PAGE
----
Battlefield: Bad Company Hands-on

This time around, there's no place to hide. We check out what's new in EA's next Battlefield game.


One thing you've always been able to count on in EA's long-running Battlefield series is a chance to take a breather. Pinned down while you're awaiting some air support? No problem, just crouch down behind a wall or duck inside a building to buy yourself a few seconds of cover and a chance to catch your breath. But judging from our early look at the next game in the series, Battlefield: Bad Company, that might not be the case anymore, thanks to intense action and destructible environments that look to change how you play the game.

Battlefield: Bad Company's destructible environments means there's few, if any, places to hide.
Battlefield: Bad Company's destructible environments means there's few, if any, places to hide.

While it isn't fair to say that everything in Bad Company is destructible--the base skeletal architecture of buildings can't be ruined--walls, trees, and other free-standing objects are as vulnerable to weaponry as you on the battlefield. Bullets won't be able to penetrate the walls of building, but if you (or your enemy) have access to any sort of an explosive--from a grenade to a rocket-propelled grenade--then taking a breather behind the drywall just isn't going to cut it anymore.

With walls and other barriers no longer a problem, or as much of an advantage in the environment, it changes how you approach movement in the game. In the single-player game demo we tried, our four-man squad of renegade soldiers were tasked with invading a neutral country (yeah, we'll talk more about the story in a bit). However, to do so, they had to get through a heavily fortified border crossing. Thanks to the open-ended nature that's built into the design of Bad Company's single-player and multiplayer modes, you'll have multiple options for how you want to attack. Do you flank the main entrance and cherry pick the outlying enemies or barrel through the front door with guns blazing? In our case, we preferred the direct route, and the lack of permanent cover meant we had to move--and keep moving. In fact, with enemies everywhere, few--if any--places to hide, and an artificial intelligence that was tuned to be higher than normal, the action was always intense.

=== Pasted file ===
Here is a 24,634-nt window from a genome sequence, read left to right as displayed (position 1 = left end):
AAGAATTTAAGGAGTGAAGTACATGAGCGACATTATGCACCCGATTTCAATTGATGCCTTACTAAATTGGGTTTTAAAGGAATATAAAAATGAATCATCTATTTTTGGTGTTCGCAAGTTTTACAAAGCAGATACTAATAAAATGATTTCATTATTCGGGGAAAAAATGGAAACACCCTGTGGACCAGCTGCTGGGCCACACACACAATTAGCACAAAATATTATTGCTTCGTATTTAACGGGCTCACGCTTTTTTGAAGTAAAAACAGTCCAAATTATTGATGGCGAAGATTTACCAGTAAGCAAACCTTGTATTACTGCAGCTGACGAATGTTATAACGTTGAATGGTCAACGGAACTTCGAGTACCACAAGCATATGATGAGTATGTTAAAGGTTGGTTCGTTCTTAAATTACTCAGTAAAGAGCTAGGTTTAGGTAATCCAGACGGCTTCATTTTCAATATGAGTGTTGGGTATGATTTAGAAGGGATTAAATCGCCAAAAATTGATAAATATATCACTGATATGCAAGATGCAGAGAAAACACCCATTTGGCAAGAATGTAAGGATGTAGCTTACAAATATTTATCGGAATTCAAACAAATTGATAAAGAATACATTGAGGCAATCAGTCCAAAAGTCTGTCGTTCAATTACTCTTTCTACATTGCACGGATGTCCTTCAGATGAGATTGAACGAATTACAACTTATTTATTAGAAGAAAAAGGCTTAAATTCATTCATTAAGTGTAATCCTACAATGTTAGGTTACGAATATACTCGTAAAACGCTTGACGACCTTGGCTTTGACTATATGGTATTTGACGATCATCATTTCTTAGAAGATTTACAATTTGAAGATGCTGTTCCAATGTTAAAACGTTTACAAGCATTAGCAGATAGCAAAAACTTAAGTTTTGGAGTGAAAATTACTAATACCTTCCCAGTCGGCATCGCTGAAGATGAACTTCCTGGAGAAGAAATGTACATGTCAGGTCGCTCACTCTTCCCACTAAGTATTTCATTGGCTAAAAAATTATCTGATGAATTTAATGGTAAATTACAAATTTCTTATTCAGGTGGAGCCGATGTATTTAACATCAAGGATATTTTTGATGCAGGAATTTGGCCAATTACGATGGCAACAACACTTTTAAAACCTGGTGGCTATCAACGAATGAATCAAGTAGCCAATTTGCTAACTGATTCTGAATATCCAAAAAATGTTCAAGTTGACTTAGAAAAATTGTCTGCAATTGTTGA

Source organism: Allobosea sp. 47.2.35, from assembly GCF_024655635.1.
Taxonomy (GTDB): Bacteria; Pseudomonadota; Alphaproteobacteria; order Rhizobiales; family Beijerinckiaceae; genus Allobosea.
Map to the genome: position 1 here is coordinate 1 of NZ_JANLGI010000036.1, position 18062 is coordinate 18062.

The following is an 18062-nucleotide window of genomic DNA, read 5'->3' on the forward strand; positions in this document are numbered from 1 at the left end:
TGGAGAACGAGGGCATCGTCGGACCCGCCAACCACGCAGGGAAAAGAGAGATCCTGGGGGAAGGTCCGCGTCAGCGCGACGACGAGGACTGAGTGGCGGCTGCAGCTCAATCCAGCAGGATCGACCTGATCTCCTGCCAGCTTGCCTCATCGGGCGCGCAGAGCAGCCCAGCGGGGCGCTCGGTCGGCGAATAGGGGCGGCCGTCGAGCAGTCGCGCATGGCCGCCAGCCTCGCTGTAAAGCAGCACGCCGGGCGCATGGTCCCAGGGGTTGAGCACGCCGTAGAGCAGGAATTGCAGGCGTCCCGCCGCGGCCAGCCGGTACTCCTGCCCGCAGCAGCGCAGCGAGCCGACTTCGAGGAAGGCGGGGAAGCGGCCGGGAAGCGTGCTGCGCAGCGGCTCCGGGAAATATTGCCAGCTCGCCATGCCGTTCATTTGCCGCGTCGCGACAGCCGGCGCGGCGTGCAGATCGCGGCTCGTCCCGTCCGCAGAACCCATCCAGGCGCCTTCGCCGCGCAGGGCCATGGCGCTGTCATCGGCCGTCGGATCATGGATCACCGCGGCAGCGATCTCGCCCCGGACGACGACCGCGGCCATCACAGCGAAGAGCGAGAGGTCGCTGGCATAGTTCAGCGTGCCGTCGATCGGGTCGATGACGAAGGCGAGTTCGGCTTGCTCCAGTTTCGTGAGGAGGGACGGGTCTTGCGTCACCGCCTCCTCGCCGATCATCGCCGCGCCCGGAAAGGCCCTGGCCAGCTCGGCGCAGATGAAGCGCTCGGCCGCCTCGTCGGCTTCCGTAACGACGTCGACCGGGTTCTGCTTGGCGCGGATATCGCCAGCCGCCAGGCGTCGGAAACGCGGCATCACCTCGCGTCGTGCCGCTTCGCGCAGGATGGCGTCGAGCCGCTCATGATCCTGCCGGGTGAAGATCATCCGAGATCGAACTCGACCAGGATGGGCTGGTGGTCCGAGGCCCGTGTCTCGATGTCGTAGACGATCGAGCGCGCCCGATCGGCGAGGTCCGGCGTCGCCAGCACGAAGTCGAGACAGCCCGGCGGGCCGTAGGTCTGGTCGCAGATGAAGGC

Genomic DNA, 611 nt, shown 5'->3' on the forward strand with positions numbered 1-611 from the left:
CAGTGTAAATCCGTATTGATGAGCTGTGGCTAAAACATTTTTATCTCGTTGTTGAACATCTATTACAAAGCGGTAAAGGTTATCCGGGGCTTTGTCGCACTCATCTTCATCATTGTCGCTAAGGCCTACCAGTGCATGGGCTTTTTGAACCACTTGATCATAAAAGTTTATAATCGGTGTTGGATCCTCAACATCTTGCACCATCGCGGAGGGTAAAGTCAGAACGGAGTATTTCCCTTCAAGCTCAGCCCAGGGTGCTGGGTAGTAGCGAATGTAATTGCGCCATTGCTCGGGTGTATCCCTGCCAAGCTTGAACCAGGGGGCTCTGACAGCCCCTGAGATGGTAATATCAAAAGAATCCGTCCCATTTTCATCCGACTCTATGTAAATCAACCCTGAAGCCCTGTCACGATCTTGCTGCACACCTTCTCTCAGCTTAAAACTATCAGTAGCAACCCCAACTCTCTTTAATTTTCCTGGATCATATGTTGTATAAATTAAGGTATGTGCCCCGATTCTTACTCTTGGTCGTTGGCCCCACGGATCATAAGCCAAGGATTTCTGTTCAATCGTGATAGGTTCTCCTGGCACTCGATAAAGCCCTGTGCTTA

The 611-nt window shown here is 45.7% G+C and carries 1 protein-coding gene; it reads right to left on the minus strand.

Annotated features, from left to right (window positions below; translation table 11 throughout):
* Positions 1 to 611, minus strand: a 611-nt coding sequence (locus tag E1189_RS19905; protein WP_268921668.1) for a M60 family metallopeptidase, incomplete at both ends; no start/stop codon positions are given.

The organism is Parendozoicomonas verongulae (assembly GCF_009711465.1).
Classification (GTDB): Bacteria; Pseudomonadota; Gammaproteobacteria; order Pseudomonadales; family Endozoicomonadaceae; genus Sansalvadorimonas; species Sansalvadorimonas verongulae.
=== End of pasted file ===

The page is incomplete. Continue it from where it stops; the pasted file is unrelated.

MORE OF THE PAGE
While we've established that you'll be moving a lot in Bad Company, what we couldn't have known until playing it is that the increased destructibility also changes how you move in the game. For example, take the heavy caliber machine gun that was nested toward the back of the border crossing. In other shooters, your tactic might be to dart around buildings while exposing yourself to crossfire. In Bad Company, if you've got an RPG or a grenade launcher equipped, you can blast right through the walls of buildings and more or less take a straight shot to your objective. We found that this direct approach also worked on the walls and fencing that surrounded the outskirts of the checkpoint. Instead of looking for a path to sneak through, we simply blasted a grenade and traipsed through the wreckage.

Bringing in a tactical missile strike right on target is one of the more satisfying moments in the game.
Bringing in a tactical missile strike right on target is one of the more satisfying moments in the game.

OK, now, about that "invading a neutral country thing." Yeah, that probably requires some explanation. As the developers behind Bad Company told us, the team working on the game wanted to make its single-player experience different from previous Battlefield games, both in look and feel. In doing so, they reached toward some well-known inspirations; namely, such movies as Three Kings and Kelly's Heroes. These are war-time movies that aren't necessarily about war, but rather the soldiers caught up in the struggle and their various motivations. In Bad Company, you've got a squad of soldiers who, like the protagonists in Three Kings, are tempted by the lure of gold to do some things that...well, let's just say they aren't really spelled out in the U.S. Army Field Manual. This is where invading the neutral fictional country of Serkozache comes in, although it's far from the only environment you'll be exploring (and likely blowing up) in the game.